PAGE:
[Back to TullyRunners Home Page] ... Article Posted August 27, 2005



(A Practical Application (Summer Training)) - Follow Up Article I
 (Josh McDougal Is A Perfect Example Of What Is Wrong With High School Track) - Original Article

by John Raucci


This is the second of a series of follow-up articles expounding the themes presented in the primary article "Josh McDougal Is A Perfect Example Of What is Wrong With High School Track". As with all follow-ups, they would be best understood by first going over any preceding writing. This particular article will serve to present the activity of running in a context whereby we can begin to see the forces which propel this natural human endeavor towards pain, injury, ill health, and frustration. My hope is that as such, running can be approached in a new framework, a framework that will set the basis or pattern for any running or training regimen. The ideas to be presented in this article are fundamentally no different than those offered in the preceding articles. However, they will be laid out in such a way as to offset much of the prevailing misinformation that has unleashed a mass of damage onto the activity.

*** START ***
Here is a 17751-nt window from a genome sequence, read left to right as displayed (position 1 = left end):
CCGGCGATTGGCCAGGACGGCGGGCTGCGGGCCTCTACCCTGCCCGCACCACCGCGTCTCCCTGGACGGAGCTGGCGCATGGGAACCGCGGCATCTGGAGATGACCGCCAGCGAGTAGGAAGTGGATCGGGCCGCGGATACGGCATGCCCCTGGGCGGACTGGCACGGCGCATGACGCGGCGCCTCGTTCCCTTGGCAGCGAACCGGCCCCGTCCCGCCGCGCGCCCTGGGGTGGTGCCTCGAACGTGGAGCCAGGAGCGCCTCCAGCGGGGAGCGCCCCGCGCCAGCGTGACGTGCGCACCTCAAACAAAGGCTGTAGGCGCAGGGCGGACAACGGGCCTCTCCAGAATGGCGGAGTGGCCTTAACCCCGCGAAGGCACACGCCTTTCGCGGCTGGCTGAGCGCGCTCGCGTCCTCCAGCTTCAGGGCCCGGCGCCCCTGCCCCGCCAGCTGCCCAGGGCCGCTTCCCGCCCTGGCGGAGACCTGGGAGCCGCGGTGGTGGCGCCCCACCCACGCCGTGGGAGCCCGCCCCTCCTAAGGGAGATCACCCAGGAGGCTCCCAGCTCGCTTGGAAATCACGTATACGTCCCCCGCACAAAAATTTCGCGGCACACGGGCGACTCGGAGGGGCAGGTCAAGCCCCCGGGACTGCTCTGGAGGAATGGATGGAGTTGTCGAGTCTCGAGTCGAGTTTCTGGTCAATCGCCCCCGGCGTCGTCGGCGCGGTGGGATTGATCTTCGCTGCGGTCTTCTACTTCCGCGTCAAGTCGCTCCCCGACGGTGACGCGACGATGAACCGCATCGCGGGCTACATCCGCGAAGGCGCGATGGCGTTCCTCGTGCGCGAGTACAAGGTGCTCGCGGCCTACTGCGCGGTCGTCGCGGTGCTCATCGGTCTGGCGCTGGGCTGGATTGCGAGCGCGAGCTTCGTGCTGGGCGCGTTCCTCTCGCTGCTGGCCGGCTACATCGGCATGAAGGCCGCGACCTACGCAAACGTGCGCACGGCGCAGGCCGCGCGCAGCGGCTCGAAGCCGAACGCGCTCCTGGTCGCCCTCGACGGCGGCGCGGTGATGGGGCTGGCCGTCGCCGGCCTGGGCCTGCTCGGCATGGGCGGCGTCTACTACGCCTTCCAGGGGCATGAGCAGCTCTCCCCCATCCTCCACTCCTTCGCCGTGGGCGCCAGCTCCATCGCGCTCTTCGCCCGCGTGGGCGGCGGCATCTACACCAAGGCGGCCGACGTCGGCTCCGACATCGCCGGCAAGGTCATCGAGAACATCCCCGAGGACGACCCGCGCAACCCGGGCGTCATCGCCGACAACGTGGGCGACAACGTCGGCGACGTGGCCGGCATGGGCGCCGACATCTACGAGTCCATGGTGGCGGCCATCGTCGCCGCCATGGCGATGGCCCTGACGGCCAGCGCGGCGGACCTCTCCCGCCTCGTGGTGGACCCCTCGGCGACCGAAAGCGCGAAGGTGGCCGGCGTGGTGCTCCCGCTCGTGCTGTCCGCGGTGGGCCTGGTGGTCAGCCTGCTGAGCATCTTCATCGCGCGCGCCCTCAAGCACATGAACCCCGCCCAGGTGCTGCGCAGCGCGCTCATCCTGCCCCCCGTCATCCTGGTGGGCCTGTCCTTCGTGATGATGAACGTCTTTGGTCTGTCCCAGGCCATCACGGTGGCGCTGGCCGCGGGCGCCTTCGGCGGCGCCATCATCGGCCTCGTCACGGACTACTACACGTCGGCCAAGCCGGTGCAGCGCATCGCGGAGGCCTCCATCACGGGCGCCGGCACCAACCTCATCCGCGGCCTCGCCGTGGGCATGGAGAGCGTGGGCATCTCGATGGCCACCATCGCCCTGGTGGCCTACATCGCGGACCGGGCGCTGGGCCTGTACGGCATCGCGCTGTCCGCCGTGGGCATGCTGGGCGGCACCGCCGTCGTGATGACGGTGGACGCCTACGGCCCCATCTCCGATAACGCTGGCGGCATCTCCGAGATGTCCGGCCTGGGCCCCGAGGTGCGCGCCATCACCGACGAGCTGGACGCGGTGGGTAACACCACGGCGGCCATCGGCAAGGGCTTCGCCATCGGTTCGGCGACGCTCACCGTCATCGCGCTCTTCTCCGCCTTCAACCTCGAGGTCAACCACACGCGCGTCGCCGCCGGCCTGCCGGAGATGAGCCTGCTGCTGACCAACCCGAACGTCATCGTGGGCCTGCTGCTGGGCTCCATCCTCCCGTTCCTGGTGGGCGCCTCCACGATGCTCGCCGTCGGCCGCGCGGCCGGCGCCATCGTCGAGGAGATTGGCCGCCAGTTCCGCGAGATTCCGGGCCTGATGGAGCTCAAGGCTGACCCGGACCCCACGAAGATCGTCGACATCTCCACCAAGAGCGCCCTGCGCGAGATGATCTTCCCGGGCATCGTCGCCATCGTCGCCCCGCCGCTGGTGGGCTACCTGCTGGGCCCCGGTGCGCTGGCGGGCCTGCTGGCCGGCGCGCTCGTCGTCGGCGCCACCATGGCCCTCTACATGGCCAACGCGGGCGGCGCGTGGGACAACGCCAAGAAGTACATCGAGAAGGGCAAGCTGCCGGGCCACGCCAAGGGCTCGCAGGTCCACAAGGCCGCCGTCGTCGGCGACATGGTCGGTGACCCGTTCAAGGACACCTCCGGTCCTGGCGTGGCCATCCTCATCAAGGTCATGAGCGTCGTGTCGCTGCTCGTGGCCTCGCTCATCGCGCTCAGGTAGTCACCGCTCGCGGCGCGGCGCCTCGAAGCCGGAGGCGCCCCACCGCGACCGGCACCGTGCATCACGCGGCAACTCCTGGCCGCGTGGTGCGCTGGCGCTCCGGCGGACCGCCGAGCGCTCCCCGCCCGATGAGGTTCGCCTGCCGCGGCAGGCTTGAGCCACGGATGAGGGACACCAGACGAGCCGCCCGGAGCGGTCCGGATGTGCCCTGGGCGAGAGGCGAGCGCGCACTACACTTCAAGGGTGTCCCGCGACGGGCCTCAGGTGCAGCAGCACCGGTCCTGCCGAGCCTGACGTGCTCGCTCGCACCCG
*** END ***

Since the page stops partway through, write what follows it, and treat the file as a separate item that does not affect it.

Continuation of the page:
Economy can be usually understood as that aspect of humanity whereby goods are produced, transported and consumed. It is vital to life upon the earth, and often understood in terms of its relation to nations or certain particular goods and services. Human economies are often interconnected. The rise of one can lead to the rise of another and vice-versa.

As I came to observe running and the sport of track and field, I found that this activity was wedged between two kinds of economy. However, in this case, the economies are mutually exclusive, antagonistic to one another, and even in conflict with each other. In regard to running, the rise of one of these economies leads to the fall of the other. The expansion of one will spur on the shrinkage of the other. The vitality of one will drain the life out of the other.